Fertilizers and pesticides also enter the water system when they are washed away by rainwater. They enter rivers and streams and eventually end up in the oceans. For example, the Mississippi River starts in Minnesota and passes through large agricultural areas before finally reaching the Gulf of Mexico where toxins collected along the way have created dead zones. These dead zones then affect marine life, birds and land animals. The reasoning behind this is that fertilizers and pesticides contribute to excessive amounts of nitrogen and phosphorous in the water which stimulates the growth of plants, or algae blooms. These plants then deprive the aquatic life of necessary oxygen. This occurs in freshwater ecosystems as well, such as rivers, lakes, and bays, consequently killing freshwater fish and other aquatic life in this oxygen starved environment. Fertilizer and pesticide runoff is both a residential issue as well as agricultural, however the EPA states that agriculture is the nation’s leading cause of poor water quality.
Beyond human-made chemicals and toxins, biological waste from animals and humans negatively affects aquatic systems also. Factory farms contribute to water pollution when the lagoons containing animal wastewater overflow or leak, or when runoff from the farms travel to nearby waterways. Animal waste can act similarly to pesticides and fertilizers by creating algae blooms. Additionally, animal waste may typically contain hormones that can cause reproductive issues in fish.
There are numerous research studies that confirm the destructive outcomes of toxic chemicals in aquatic environments. Furthermore, the adverse impacts of these substances are both broad and diverse. For example, PAHs have been found to cause heart defects in herring and pink salmon embryos and when zebrafish absorbed PAHs through their skin, their hearts were severely malformed. Turtles experience signs of liver damage and are immunocompromised when found with high concentrations of PFCs. Concentrations of pesticides can modify the physiology, behavior, learning, and ability of fish to escape predators. Similarly, small amounts of metals such as mercury and zinc reduce the swimming rate of crab and fish larvae. Phthalate esters, PCBs, and pesticides have been found to have detrimental effects on the survival, growth, behavior, and reproduction of marine fish and shellfish.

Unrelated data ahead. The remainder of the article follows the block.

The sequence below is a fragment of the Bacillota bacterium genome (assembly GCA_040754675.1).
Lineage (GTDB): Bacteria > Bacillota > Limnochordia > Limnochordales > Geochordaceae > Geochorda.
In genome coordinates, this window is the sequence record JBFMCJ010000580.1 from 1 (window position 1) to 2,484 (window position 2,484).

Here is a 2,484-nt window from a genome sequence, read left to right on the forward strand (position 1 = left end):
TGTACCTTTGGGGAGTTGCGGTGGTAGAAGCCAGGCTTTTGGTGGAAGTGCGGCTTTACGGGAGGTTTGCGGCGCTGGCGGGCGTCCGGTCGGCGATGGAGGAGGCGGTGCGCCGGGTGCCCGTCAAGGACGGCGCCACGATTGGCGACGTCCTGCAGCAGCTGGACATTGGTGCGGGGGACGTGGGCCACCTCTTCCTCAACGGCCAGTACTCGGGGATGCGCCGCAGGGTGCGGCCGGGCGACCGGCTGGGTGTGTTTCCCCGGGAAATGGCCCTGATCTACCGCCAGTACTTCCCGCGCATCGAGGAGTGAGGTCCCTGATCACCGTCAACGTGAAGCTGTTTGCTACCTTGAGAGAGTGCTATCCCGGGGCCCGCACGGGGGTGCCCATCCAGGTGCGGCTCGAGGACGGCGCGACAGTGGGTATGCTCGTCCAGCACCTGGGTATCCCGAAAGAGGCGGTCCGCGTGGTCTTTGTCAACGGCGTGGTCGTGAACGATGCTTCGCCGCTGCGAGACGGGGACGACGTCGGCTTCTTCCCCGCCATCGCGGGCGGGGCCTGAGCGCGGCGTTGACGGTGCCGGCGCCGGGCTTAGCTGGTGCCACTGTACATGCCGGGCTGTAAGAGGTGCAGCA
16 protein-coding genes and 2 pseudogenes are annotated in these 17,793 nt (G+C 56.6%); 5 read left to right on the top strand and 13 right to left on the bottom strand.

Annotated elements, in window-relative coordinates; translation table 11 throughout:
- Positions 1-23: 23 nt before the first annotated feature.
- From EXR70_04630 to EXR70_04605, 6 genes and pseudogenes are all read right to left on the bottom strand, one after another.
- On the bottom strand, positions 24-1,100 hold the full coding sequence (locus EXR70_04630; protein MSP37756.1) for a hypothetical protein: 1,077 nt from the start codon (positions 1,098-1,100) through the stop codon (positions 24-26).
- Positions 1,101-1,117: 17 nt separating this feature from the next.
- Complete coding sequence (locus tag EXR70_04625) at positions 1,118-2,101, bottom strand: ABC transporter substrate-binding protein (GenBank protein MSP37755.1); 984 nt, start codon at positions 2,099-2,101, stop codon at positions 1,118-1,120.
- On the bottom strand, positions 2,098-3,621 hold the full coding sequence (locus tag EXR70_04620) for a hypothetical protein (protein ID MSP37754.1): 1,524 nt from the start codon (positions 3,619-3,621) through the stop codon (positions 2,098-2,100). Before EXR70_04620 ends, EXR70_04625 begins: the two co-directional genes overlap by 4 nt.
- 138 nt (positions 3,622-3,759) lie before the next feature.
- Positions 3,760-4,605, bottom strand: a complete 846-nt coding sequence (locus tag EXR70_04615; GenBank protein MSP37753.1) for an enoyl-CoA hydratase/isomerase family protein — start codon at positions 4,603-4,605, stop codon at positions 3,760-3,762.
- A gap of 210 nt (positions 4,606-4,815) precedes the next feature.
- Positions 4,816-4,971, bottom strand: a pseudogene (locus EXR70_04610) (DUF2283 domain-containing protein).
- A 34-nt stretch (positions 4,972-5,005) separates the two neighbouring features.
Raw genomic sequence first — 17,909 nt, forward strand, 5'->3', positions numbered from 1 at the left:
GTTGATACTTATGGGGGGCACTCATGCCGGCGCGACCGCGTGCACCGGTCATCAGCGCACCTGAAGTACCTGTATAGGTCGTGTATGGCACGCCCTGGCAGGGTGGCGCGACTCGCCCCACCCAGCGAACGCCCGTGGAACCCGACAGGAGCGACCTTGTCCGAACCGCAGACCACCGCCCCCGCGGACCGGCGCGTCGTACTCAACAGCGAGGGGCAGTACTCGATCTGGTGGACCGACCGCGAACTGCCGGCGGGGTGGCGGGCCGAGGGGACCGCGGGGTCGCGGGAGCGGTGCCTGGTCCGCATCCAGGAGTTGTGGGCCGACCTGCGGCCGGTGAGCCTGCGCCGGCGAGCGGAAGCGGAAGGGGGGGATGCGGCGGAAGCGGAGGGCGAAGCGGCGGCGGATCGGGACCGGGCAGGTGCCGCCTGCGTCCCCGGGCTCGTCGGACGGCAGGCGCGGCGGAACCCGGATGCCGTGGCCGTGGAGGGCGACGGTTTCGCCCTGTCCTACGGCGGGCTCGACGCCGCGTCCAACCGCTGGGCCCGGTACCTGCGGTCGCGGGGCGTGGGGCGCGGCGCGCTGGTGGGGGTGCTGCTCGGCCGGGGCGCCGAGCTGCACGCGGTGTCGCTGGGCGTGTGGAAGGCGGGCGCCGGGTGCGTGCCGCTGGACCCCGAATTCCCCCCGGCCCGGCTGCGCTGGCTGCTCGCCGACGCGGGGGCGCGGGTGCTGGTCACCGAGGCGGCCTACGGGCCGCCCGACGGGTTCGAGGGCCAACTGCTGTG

Given that it is now known that these chemicals have harmful consequences for both freshwater and marine animals, some studies have questioned whether small doses would be less damaging. The results show that even in low doses, there can be biological effects. Furthermore, the effects can be indirect as well as direct. When toxic chemicals are present in the environment, organisms can absorb them through their skin or ingest them. The toxins then travel up the food chain, via consumption and the food web, and as a result, larger animals such as fish, birds, and mammals accumulate the toxins in higher concentrations.
With all of this knowledge, information, and research, the problem then becomes how we can fix this issue. As individuals, there are actions that can be taken to help lessen the negative impacts of toxic chemicals on aquatic life. Individuals can practice eco-friendly landscaping and gardening methods by eliminating the use of fertilizers and pesticides. Waste, such as paint and oil, can be disposed of properly at a public waste facility. People can choose organic food and products which helps to support the position of less pesticide use by farmers and other producers. Rain gardens also help to prevent soil erosion and chemical runoff by filtering pollutants. At the municipal level, treatment plants can work to remove more of the chemicals in wastewater before they enter the environment, given that many of these substances are ending up in aquatic habitats due to insufficient filtering at the plant. At the governmental level, incentives could be initiated for a variety of improvements. Farming businesses could receive incentives to reduce the use of pesticides and fertilizers. Manufacturers could receive incentives for better chemical containment or research to develop and employ less harmful chemicals. Lastly, research can be done preemptively on chemical substances to determine their effects on aquatic environments prior to their production and use. Unfortunately, a significant amount of damage has already occurred. In order to reverse or at least minimize the negative impacts of chemicals on freshwater and marine wildlife, effective and consistent actions must be taken by individuals, organizations and governments worldwide.
Sources: American Fisheries Society, National Geographic, National Public Radio, One Green Planet, Popular Science, Science Daily, World Wildlife Fund